What is Pharmacogenetics?

In our body, a highly complex enzyme system is responsible for how our body is metabolizing the active ingredients of medicines. Minimal genetic mutations in enzymes can significantly affect the response to a drug. This is the reason why the same drug often works very differently from person to people. The consequences are under- or overdoses of active ingredients and thus a lack of therapeutic success or side effects.
Pharmacogenetics addresses exactly these genetic mutations influencing the response to drugs. The aim is to identify the different ways in which human enzymes function and to predict the individual response to drug substances.
This is why only 30% of patients actually have the desired drug effect and over 25% of patients experience side effects.

What is being tested?

 

In a pharmacogenetic test, individual base pairs are analyzed and checked for genetic mutations, which in technical terms are referred to as SNPs (= single nucleotide polymorphisms, pronounced “snips”). These are not uncommon (in over 90% of humans) and not always detrimental, but among other things determine the activity of enzymes (phenotype). Depending on the type and number of mutations, drug components are metabolized faster or slower. In order to avoid over- or underdosing, the dosage must be adjusted accordingly.

What information do I receive?

The benefits of pharmacogenetics are easily explained: The more accurate the dosage of a drug, the better the success of the therapy and the less the side effects due to overdoses or drug interactions!

As additional information to the traditional prescription (age, body weight, constitution, lifestyle and gender as well as kidney and liver function), the knowledge of the individual phenotype provides information on whether the dosage of a drug should be adjusted or whether it should be changed to an alternative active ingredient.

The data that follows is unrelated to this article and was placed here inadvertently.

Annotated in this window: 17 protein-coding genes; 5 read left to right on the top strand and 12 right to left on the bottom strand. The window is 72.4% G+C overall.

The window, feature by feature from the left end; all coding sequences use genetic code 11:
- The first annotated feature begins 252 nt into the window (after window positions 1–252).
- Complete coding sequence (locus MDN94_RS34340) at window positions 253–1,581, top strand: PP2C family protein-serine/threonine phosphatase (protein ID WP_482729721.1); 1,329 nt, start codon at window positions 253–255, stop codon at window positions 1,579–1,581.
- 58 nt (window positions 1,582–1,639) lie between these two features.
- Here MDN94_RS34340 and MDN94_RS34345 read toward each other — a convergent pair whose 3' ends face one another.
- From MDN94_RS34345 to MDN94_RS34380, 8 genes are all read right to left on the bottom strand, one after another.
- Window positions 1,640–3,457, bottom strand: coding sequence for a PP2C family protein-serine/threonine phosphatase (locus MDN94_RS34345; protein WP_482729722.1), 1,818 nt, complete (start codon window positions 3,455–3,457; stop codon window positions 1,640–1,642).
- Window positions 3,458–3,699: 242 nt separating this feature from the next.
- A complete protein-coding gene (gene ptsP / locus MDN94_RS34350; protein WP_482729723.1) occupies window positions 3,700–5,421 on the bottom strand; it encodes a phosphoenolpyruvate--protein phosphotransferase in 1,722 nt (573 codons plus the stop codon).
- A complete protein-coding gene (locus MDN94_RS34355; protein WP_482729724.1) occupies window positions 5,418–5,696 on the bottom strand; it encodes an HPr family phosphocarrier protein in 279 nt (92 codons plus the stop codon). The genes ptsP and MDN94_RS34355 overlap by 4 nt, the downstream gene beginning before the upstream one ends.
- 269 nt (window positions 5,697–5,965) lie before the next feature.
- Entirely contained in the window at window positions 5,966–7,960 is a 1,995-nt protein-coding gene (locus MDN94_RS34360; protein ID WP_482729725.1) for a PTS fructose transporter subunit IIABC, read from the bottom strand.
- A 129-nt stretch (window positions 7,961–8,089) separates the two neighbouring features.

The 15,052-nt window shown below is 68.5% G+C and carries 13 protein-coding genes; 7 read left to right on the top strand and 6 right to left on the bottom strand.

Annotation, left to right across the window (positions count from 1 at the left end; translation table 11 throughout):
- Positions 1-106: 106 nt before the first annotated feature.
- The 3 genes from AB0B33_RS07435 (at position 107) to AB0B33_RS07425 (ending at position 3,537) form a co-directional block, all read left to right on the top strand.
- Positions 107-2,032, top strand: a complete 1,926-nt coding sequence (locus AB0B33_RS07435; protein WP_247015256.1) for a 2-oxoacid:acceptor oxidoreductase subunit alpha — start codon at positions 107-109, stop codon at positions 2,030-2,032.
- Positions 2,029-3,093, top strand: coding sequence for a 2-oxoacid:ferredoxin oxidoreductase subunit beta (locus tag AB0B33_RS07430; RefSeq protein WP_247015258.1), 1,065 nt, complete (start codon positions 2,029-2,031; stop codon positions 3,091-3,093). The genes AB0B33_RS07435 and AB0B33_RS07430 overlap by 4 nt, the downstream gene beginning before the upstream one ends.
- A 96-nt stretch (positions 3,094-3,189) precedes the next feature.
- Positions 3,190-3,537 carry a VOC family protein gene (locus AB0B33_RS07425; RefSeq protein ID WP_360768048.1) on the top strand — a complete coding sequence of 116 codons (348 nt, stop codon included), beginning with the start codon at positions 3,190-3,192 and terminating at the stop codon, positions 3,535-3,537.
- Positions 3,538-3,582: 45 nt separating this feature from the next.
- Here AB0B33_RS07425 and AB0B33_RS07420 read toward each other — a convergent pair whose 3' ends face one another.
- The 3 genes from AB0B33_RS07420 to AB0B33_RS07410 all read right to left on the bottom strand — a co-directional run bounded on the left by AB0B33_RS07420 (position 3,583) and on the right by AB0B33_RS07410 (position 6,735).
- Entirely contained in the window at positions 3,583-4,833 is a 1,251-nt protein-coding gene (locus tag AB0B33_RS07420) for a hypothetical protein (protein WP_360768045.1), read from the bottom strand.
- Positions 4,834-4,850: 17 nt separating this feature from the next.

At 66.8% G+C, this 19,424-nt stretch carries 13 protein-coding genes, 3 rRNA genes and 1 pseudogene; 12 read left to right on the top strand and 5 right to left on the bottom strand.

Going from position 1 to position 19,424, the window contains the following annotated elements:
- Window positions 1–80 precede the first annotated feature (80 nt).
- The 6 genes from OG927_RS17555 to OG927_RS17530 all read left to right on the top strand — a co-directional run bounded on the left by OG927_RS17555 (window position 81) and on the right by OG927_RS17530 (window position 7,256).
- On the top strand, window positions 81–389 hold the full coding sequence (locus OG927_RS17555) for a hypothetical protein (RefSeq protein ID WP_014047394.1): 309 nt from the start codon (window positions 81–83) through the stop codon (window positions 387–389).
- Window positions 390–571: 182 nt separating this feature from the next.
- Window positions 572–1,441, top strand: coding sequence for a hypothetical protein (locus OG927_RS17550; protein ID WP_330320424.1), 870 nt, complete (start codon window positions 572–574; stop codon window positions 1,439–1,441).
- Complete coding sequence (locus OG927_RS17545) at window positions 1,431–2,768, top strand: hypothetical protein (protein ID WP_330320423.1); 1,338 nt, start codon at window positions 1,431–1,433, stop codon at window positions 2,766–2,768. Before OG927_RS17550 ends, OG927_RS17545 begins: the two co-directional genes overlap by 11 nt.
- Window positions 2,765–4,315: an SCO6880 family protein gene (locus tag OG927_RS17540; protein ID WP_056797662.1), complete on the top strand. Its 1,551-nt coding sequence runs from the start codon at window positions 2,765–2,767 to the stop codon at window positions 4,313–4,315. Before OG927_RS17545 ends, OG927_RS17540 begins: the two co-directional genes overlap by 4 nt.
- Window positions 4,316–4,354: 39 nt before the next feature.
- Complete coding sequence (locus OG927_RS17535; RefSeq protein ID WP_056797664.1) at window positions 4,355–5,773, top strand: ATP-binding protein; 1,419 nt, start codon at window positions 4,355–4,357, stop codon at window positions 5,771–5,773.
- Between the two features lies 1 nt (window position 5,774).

One distinguishes between four such phenotypes:

Poor metabolizer: no activity of the enzyme. Risk of side effects due to high concentration of active ingredients in the blood, alternative medicines should be used. For prodrugs, the drug can not be activated, so there is no effect.

Intermediate Metabolizer: reduced activity of the enzyme. Dosage of medication should be adjusted.

Extensive (Normal) Metabolizer: normal activity of the enzyme. Dosage of drugs (and prodrugs) may be prescribed according to the approval.

Ultra-Rapid Metabolizer: very high activity of the enzyme. If the drug is broken down by the corresponding enzyme, this leads to a lower concentration of active ingredient in the blood and there is a risk that the drug is not or not enough. Alternative medicines should be used. Beware of prodrugs that are too strongly activated in this phenotype.

Medical fields

The consideration of individually different reactions to medication is generally recommended for every medical specialty. The use of pharmacogenetic analyzes for drugs of the following categories is particularly valuable:

  • analgesics / antirheumatics (analgesics)
  • antibiotics / antivirals / antimycotics (treatment of infectious diseases)
  • antidiabetic
  • antihypertensives (treatment of high blood pressure)
  • anticoagulants (blood thinners)
  • cytostatic drugs (chemotherapy)
  • proton pump inhibitor (stomach protection)
  • psychotropic drugs / antidepressants
  • statins (cholesterol-lowering drugs)
  • urologicals